“Yes!” she shrieked. There IS a God! I can’t believe they put the campground right next to a SHERATON!” Experiencing a second or maybe third wind, she sprinted up the hill and dashed into the lobby, while I hobbled along behind her. She whipped out her credit card and joyfully booked us a room, after which we rejoined the walk to the campground.

This was the longest part of the whole three days. The path seemed to go on forever, weaving and turning, zigging and zagging and even looping back on itself. Of any time during the weekend, my humor was at its lowest. My feet were burning. I was cranky. We had walked more than 20 miles and there was no end in sight. It was getting to be quite annoying, as the path snaked back and forth through a park so finally in frustration we took a short-cut straight across a field and rejoined the route further up.

Finally we reached the camp, checked in, and found Lissa’s friend huddling in a tent that was threatening to take flight, as the wind howled outside. The tents were little two-man one-piece affairs, and someone had lost all the stakes; attach a string and you have a nice kite on a windy day. We were instructed to weigh them down with baggage. It wasn’t working, and it only took a little coaxing to entice Lissa’s friend to join us at the hotel.

With our sore feet and stiff muscles, walking back to the hotel was out of the question, so we each packed ourselves an overnight bag and used Lissa’s cell phone to call a cab.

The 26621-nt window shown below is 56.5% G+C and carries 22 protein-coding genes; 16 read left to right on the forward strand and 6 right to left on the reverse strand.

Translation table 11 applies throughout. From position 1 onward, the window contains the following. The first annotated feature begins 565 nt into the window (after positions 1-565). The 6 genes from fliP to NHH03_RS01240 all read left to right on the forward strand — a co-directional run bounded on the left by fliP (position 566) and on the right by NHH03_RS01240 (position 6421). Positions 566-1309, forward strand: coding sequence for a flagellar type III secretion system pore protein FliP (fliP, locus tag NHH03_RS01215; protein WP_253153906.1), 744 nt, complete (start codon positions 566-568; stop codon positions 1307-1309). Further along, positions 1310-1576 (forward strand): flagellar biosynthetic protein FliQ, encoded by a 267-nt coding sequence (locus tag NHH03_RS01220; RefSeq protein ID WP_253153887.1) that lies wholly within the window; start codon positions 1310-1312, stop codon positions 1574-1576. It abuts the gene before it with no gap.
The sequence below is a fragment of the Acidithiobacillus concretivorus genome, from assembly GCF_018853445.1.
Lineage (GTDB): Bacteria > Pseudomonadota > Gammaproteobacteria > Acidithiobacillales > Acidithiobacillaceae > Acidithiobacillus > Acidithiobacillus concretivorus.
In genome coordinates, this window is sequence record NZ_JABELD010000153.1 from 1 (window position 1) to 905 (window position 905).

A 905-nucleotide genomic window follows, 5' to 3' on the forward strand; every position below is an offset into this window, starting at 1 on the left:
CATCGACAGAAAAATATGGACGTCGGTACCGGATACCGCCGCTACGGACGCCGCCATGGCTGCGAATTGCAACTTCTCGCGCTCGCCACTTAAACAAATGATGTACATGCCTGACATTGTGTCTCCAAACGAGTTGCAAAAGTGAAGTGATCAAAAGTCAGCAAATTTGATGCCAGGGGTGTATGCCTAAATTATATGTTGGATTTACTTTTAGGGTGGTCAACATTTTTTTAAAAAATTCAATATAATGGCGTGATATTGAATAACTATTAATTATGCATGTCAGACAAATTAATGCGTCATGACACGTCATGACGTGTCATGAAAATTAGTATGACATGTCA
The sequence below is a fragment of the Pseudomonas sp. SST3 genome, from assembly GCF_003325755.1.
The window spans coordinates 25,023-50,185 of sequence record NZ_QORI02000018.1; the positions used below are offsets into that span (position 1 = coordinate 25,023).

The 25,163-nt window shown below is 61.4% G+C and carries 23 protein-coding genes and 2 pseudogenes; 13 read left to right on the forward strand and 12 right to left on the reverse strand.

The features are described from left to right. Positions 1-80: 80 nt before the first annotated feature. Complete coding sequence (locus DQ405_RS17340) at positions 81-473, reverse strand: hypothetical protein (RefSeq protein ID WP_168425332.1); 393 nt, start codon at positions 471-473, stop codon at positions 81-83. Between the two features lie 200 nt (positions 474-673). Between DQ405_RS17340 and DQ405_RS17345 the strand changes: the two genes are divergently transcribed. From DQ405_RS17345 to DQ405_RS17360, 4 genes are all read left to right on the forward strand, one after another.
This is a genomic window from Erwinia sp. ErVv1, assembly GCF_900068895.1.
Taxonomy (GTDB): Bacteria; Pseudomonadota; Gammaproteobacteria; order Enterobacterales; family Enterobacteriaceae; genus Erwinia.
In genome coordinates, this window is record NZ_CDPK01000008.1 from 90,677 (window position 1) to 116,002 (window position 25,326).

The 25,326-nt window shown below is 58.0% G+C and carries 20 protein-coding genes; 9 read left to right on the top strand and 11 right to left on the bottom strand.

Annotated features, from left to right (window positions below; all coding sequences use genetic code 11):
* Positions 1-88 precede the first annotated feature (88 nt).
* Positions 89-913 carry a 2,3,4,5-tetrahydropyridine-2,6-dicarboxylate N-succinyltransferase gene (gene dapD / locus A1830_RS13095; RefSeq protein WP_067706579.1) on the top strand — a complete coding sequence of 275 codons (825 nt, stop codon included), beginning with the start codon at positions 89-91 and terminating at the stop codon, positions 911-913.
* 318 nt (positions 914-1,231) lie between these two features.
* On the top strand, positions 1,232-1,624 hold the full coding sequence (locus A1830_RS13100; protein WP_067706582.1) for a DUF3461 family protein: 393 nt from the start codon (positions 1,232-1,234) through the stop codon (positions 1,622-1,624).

What a great decision! We had a fabulous dinner in the hotel restaurant, where we were able to watch the remaining walkers stream past the wall-to-wall glass windows in the last hours, before the volunteers “swept the course.” We toasted them and saluted their fortitude, not realizing the further ordeal they were about to endure.

The temperature that night dropped to somewhere around freezing, and when Lissa’s friend and I arrived back at the camp for breakfast, we saw campers huddling around mugs of hot coffee and cocoa, wrapped in blankets and shivering miserably. We thought of our soothing tubsoaks and comfortable beds, and nodded sympathetically as we listened to their tales of woe.

Lissa had lost two toenails the previous day and slept in at the hotel, promising to catch up to us later that day.

Expecting yet another agonizingly long trek, we were pleasantly surprised to find that the mileage for the second day was only 15.6 miles – a piece of cake, comparatively! Or at least I thought so until I got started and realized that the extra mileage of the first day had taken its toll. My feet were swollen, and I was forced to loosen my laces and change out my socks for thinner ones. Blisters developed in the strangest of places (like between my toes).